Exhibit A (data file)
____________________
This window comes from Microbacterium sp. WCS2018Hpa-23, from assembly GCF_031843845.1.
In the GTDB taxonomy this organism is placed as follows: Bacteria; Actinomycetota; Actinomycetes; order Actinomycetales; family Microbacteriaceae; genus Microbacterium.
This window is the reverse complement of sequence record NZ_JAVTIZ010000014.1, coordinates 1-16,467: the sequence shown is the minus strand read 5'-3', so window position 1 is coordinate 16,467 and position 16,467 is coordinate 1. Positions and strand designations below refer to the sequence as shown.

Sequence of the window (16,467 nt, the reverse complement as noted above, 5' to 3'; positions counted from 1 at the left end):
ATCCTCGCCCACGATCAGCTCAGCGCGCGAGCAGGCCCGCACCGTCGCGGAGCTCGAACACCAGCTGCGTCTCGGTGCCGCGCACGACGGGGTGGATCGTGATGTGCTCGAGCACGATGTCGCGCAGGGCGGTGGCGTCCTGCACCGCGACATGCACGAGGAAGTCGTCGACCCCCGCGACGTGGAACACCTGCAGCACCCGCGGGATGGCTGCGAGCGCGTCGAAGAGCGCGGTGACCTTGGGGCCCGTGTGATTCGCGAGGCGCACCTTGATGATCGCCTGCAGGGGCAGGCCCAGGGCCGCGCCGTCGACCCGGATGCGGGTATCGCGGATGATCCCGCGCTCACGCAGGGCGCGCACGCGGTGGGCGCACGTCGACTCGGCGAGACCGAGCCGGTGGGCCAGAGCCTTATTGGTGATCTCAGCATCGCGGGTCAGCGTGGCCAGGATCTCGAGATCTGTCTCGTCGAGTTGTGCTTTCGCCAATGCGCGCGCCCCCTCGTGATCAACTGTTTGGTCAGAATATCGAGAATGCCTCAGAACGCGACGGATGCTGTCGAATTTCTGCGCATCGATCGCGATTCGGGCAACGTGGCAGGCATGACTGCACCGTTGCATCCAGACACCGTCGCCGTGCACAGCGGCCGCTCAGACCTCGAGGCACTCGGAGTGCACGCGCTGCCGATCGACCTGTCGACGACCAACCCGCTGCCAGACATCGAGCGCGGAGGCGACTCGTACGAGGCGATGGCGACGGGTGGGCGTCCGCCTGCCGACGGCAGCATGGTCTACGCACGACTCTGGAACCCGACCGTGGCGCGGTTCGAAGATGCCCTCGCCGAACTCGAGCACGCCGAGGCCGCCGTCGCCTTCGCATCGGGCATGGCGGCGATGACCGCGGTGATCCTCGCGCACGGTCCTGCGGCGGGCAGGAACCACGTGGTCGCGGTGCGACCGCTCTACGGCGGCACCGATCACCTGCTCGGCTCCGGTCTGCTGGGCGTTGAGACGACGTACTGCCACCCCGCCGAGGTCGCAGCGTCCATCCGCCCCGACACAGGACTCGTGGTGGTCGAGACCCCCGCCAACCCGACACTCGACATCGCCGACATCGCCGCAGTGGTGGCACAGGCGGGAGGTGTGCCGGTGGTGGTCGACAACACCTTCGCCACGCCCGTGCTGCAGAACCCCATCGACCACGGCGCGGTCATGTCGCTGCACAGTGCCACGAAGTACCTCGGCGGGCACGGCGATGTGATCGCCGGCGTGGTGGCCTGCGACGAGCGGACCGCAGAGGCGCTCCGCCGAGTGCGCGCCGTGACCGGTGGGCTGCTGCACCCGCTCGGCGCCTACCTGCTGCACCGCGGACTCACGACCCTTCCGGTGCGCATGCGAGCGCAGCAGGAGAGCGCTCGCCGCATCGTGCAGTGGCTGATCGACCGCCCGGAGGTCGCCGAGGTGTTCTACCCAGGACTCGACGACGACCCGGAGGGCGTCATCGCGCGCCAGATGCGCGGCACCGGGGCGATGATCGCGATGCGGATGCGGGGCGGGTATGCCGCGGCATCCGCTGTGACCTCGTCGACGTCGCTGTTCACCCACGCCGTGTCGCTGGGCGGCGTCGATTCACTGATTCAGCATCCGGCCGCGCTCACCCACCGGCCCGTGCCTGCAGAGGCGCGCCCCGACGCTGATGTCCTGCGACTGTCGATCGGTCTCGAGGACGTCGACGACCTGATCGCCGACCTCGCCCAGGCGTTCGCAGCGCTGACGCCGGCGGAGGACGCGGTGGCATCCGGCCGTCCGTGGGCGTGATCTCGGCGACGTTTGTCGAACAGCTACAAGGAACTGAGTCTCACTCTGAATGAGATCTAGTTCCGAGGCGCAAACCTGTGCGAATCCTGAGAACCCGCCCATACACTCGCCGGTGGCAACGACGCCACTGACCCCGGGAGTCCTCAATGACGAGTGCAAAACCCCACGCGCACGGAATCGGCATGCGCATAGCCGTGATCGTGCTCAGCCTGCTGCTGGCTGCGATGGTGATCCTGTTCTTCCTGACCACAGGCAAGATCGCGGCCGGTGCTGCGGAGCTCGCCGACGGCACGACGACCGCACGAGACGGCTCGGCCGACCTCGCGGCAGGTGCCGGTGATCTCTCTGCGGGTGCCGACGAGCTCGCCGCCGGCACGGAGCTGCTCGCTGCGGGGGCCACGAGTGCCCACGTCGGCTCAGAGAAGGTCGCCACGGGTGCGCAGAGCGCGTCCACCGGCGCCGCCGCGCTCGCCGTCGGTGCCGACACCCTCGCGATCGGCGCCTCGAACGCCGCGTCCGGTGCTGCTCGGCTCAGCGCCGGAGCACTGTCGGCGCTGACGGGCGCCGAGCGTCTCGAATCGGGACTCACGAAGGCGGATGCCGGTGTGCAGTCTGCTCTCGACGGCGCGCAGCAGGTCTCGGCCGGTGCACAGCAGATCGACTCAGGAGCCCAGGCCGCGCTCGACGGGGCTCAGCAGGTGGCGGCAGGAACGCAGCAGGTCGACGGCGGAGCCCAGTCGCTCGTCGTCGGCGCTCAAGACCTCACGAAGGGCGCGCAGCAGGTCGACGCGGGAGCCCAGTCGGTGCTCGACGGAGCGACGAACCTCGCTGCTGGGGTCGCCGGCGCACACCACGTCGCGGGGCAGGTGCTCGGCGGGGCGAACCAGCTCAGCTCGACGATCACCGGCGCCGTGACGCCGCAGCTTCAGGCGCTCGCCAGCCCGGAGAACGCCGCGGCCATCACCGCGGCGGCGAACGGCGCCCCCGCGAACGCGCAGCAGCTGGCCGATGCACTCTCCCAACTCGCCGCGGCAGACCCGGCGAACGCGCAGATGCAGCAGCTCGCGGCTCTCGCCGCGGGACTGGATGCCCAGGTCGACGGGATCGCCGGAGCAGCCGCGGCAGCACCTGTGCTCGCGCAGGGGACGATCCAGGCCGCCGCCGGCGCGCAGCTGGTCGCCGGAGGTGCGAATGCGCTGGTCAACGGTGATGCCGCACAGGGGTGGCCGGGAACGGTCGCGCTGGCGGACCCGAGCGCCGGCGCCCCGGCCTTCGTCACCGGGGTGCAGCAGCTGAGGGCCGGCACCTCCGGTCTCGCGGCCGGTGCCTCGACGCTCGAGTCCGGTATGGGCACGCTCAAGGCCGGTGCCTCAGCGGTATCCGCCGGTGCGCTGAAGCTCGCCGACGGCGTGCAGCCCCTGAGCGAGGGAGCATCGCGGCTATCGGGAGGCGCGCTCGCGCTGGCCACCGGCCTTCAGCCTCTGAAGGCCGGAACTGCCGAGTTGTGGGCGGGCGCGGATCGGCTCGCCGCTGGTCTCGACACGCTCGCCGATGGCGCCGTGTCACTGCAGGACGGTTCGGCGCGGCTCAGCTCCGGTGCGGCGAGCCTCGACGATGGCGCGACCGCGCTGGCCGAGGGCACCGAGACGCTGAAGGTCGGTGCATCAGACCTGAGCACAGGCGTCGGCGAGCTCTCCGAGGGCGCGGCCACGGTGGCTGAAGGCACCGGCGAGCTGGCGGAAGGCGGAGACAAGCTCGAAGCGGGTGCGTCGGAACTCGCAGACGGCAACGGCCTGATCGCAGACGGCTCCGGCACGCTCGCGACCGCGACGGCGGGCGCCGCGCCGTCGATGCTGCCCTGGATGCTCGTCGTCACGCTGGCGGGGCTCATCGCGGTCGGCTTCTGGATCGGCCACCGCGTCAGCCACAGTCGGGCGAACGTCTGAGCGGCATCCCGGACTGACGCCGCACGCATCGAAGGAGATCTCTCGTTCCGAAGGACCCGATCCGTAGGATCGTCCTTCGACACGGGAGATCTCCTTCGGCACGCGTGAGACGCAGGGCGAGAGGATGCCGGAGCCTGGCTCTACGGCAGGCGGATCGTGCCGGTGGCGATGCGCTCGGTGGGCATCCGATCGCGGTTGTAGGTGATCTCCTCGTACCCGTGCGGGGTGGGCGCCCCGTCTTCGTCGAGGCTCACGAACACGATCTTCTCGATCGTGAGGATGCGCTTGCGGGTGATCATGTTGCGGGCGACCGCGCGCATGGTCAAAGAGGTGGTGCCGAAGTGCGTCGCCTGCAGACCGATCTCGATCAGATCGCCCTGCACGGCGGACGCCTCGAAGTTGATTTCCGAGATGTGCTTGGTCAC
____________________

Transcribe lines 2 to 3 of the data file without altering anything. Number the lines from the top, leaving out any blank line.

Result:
In the GTDB taxonomy this organism is placed as follows: Bacteria; Actinomycetota; Actinomycetes; order Actinomycetales; family Microbacteriaceae; genus Microbacterium.
This window is the reverse complement of sequence record NZ_JAVTIZ010000014.1, coordinates 1-16,467: the sequence shown is the minus strand read 5'-3', so window position 1 is coordinate 16,467 and position 16,467 is coordinate 1. Positions and strand designations below refer to the sequence as shown.